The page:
It is a bit too early to tell what this recession and recovery will do to the reputation of the many economists who prognosticated through it. But one thing is for certain: It has provided much publicity for many long-dead economists.
So it seems, in a perverse way, that current economic policy debate is framed by theorists who were active in, say, 1938. There are even mock debates with actors portraying these decaying experts. While I support the proper glorification of economists on stage and screen (George Clooney as Mike Hicks seems like a great role), I am sad that so much of the most relevant and fruitful economic research is now ignored.
A bit of background helps. John Maynard Keynes famously argued that the surest way out of the Great Depression was big government spending, resulting in what became FDR’s New Deal. His name continues to be synonymous with the intervention of government in a market economy. Among his critics were Ludwig Von Mises and Friedrich Hayek, whose native Austria became the descriptor for those who argued for minimal government influence (the Austrian School of Economics). The work of both Keynes and the Austrians continues to be critical to current research.
Elements of both views play out clearly in today’s economy. Here’s how:
Job creation in the United States is substantially slowed by the contraction of state and local government. The economic reality of our times compels most state and local governments to shrink payrolls and cut spending on goods and services. This is mostly warranted—and this great deleveraging of government debt is needed—but it still reduces economic activity in the short run. The evidence that this is happening is unmistakable. The fact that Indiana was able to cut spending while also reducing tax collections spared us a much more painful recession.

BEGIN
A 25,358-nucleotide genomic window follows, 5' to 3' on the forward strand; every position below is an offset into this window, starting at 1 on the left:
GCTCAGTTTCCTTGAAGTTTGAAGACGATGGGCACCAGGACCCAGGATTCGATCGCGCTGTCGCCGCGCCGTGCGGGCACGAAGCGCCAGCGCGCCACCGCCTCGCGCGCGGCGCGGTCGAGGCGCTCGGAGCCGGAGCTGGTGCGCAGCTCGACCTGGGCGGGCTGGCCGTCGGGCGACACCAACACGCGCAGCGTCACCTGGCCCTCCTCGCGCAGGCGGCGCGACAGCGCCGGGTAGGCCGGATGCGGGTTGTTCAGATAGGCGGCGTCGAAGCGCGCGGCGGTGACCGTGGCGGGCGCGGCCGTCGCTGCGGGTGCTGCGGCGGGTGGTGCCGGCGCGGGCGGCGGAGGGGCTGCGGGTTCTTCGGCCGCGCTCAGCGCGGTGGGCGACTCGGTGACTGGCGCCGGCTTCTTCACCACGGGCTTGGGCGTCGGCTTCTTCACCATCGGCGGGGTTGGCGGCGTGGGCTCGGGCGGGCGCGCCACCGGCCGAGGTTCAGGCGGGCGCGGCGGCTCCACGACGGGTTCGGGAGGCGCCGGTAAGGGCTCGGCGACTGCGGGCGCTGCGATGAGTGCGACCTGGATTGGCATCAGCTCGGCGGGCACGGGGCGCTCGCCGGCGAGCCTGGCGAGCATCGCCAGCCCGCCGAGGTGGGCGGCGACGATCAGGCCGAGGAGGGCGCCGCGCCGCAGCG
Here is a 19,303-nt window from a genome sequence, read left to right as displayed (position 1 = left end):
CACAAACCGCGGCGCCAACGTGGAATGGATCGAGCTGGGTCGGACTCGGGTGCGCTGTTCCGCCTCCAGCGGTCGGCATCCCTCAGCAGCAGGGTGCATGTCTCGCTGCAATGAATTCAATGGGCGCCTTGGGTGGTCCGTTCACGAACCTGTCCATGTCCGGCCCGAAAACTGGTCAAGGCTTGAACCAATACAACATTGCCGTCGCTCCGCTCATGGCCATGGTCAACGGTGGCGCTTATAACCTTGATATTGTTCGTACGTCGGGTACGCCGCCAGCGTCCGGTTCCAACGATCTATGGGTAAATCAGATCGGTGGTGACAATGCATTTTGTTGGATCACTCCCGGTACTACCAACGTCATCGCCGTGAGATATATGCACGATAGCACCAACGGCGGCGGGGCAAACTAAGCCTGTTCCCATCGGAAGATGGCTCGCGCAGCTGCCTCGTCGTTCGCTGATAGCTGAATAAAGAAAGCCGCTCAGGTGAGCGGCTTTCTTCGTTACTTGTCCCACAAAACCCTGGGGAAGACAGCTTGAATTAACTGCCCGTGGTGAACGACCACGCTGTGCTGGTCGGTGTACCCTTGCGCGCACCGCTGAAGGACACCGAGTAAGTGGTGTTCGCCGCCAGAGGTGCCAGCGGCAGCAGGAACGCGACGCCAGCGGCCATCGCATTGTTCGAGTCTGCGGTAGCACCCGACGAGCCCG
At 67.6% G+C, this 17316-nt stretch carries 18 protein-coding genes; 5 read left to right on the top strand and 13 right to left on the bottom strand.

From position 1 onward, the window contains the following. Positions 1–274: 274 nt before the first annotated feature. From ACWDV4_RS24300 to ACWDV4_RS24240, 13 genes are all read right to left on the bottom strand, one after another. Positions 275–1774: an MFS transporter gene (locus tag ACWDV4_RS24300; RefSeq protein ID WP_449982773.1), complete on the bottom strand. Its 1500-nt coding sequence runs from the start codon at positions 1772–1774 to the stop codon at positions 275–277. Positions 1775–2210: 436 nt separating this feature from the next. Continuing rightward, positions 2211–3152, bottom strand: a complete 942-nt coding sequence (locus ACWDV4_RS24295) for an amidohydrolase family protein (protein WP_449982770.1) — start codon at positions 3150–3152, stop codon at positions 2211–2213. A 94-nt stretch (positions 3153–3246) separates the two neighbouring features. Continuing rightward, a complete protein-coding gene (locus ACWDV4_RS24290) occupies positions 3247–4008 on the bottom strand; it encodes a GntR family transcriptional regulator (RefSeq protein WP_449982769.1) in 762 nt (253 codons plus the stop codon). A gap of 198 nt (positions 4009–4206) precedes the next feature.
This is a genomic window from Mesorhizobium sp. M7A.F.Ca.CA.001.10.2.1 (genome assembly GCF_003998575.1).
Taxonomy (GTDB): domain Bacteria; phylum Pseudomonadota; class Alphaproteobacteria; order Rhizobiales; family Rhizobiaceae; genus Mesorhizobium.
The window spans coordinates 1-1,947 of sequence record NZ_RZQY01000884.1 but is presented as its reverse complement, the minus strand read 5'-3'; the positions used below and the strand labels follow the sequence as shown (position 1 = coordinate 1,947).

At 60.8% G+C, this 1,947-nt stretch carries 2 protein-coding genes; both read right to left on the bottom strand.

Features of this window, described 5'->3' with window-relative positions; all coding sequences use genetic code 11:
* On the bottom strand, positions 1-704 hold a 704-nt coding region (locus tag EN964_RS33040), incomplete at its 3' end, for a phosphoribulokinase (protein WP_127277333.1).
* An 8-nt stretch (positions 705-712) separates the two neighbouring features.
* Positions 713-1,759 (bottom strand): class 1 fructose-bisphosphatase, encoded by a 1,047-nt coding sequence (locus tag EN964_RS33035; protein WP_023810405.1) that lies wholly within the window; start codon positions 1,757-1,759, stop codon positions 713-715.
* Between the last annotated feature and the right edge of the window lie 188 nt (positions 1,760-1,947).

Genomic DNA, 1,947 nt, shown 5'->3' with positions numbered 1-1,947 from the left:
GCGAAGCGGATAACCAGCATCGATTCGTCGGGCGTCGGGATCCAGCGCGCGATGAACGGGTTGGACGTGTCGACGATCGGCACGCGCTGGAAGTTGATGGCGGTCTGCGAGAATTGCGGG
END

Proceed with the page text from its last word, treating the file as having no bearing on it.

Deleveraging at the federal level also will slow the economy in the short run, but it has not yet begun to do so. This is contrary to my advice, no doubt because officials are actually listening to George Clooney and not me.
The short run of the economy is mostly about spending—by both government and consumers—and so faces a daunting few years even as consumer spending has rebounded. Again, this is simple Keynesian economics, but it is not the only effect on the economy and cannot explain our current slump.
Over the long run, higher government expenditures tend to dampen economic growth. Typically, this is modestly painful and can be (on rare occasion) offset by wise government investment, but that cannot explain what is happening now.
Far more likely today is a realization by a wary public made up of businesses and households that the huge debt is an unmistakable sign of a future with harsh and relentless taxation. So today, they do not invest, waiting to see what transpires.
And this observation comes from living economists, who still have a reputation to be made.•
Hicks is director of the Center for Business and Economic Research at Ball State University. His column appears weekly. He can be reached at firstname.lastname@example.org.